Shared Learnings: AIA 2012 Preview

by Tom Minnon, LEED® AP, CDT, Eastern Region Sales Manager for Tubelite Inc. As the

American Institute of Architects (AIA) 2012 National Convention and Design Exposition opens in Washington, D.C., exhibitors will be showcasing new technology and products for use in the glass and glazing industry. One focal point will be increasing the thermal performance of commercial glazing systems. This has become paramount as new energy codes continue to be adopted and enforced. Here are some highlights from the exhibit floor.

Viracon’s VE 1-2M has these characteristics: 63% Visible Light Transmission 0.21 U-Value, 0.34 Solar Heat Gain Coefficient


Triple Glazing

Viracon, and other glass fabricators, offer triple-glazed units that minimize heat transfer improving overall thermal performance. However, while a third pane of glass adds to the insulating value of the assembly, it also reduces the visible light transmission (VT) and the solar heat gain coefficient (SHGC). Adding a low-E coating to a surface, or multiple surfaces, of the triple-pane unit will also increase the energy performance, but it may (depending on the type of low-E coating) affect the SHGC and VT. Filling the space between the panes of glass with argon and/or krypton gas will also improve energy performance.

A third pane of glass increases the weight and thickness of the unit, which can make mounting and handling more difficult and transportation more expensive. There are physical and economic limits to the number of glass panes that can be added to a window assembly and the thermal performance benefits diminish as well. Care should be taken to ensure that the architectural aluminum framing system can support the additional weight of triple-glazed units, which average about 10 pounds per square foot.
Booth 3825


Suspended Films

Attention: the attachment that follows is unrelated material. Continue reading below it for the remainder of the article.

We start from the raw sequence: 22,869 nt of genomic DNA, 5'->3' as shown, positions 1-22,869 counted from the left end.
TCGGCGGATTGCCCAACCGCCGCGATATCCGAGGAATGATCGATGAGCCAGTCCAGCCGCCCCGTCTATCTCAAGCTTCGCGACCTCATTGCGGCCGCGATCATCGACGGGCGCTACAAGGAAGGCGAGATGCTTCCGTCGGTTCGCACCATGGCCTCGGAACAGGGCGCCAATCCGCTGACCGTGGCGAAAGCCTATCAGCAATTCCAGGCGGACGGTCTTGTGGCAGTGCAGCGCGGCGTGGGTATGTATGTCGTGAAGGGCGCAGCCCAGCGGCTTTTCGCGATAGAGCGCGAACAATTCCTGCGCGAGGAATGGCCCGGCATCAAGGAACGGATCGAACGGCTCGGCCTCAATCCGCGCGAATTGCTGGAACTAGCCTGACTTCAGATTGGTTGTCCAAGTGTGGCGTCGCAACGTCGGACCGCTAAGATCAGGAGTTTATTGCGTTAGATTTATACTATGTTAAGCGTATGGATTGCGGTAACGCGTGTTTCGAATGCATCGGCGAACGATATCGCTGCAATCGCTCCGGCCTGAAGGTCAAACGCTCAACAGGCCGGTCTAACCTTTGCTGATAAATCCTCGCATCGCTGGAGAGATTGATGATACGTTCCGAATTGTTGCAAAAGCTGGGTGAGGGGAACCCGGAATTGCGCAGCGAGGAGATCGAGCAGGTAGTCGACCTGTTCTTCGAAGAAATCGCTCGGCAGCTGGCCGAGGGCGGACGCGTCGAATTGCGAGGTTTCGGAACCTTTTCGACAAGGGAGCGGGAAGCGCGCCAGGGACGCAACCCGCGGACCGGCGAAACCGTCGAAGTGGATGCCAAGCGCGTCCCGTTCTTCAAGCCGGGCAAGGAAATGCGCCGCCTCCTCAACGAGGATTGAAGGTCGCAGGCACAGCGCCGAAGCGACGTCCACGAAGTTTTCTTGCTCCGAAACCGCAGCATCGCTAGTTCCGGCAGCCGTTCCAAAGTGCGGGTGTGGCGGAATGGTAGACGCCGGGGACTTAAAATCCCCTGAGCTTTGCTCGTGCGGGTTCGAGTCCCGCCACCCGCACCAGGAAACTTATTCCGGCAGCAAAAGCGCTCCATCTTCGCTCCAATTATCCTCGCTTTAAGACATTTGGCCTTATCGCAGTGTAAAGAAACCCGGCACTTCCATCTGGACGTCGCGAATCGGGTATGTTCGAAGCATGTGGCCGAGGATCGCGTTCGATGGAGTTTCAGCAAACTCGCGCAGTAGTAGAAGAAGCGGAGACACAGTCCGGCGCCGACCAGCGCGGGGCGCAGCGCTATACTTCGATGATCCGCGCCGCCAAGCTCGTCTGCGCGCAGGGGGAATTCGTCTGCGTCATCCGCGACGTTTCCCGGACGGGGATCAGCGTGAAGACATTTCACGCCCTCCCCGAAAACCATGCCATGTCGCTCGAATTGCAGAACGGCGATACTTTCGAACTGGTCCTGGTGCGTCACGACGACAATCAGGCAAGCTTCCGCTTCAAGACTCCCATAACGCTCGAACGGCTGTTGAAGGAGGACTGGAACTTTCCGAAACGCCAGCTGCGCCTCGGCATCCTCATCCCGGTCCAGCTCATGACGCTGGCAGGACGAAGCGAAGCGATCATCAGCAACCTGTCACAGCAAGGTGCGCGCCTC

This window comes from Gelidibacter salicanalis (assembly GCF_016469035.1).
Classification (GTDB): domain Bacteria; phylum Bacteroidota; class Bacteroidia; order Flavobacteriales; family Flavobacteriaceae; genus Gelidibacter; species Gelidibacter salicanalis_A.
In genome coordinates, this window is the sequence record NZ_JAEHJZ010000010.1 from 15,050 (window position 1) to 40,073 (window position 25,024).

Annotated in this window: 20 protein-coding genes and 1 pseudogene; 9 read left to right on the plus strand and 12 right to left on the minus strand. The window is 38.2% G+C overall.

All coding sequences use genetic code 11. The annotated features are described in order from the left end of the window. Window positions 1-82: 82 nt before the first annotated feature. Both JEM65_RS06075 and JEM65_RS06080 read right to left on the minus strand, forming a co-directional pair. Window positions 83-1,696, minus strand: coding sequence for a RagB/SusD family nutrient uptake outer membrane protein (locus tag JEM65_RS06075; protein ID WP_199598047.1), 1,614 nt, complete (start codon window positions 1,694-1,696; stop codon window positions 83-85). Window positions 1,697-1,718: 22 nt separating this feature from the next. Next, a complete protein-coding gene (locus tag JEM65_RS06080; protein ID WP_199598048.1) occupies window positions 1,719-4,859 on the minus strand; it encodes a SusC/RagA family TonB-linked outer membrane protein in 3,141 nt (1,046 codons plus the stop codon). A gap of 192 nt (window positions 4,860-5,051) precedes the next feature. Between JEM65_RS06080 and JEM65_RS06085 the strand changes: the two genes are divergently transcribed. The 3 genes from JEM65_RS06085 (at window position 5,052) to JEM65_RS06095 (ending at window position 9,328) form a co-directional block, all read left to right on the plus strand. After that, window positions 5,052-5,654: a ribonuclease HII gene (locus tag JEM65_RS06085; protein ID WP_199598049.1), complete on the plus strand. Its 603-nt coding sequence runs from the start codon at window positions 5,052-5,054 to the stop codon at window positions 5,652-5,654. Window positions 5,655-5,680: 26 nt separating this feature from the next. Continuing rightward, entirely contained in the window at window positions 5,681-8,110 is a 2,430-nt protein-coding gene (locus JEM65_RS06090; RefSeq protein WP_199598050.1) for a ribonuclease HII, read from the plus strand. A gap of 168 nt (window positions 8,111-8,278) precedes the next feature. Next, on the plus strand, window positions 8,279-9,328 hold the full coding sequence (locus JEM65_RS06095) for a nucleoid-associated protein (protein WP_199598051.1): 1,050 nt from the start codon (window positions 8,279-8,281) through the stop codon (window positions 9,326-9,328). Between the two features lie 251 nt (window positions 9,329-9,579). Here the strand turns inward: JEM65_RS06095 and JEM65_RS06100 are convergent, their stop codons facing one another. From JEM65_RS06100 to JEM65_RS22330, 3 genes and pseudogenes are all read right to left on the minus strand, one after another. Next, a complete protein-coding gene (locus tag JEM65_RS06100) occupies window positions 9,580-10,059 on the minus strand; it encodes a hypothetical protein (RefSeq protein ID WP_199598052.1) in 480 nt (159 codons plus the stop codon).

A suspended plastic film can be substituted for the middle layer of glass in a triple-glazed unit. The light weight of the plastic film is advantageous. Because it is very thin, it does not increase the unit thickness substantially.

Southwall Technologies’ Heat Mirror® technology is based upon a very thin coated film, which reflects heat back to its source. They offer 12 different films, which provide varying levels of VT and SHGC to meet the diverse requirements of the commercial market place.

Heat Mirror units can be produced with a wide range of glass substrates including clear glass, tinted glass and low-E glass. By taking advantage of the benefits of film-based coatings and glass-based technologies, they can create superior insulating performance and outstanding solar control, while blocking UV radiation, and reducing outside noise more effectively than double-pane glass.


Electronically tintable glass

Electronically tintable glass can be specified for windows, skylights and curtainwalls. It is an effective way to control sunlight without shades or blinds, so you can manage glare and heat, while maintaining a connection to the outdoors. SageGlass® offers a solution (electrochromic) that can be adjusted based on the end-users’ preferences. Pleotint, on the other hand, offers a solution (thermochromic) that automatically adjusts based on the sun’s heat.

Electronically tintable glass increases design freedom by removing sun control from the equation. Buildings can be infused with daylight without shades, blinds or louvers.
Booth 2003 and Booth 2318


Advanced Aluminum Glazing Systems

Manufacturers of aluminum storefront, curtainwall and windows have responded to the need for increased thermal performance by designing systems that will accommodate glass in thicknesses greater than the typical 1-inch units. Triple glazing is usually 1.75-inch thick (three each 0.25-inch panes of glass and two each 0.5-inch air spaces).

Wausau Window and Wall Systems, and others, can provide curtainwall and windows that will accept this glazing.
Booth 313


Lumira Aerogel

Cabot Corporation’s translucent Lumira™ aerogel maintains and enhances energy efficiency, while enabling a wide range of commercial and residential building design choices.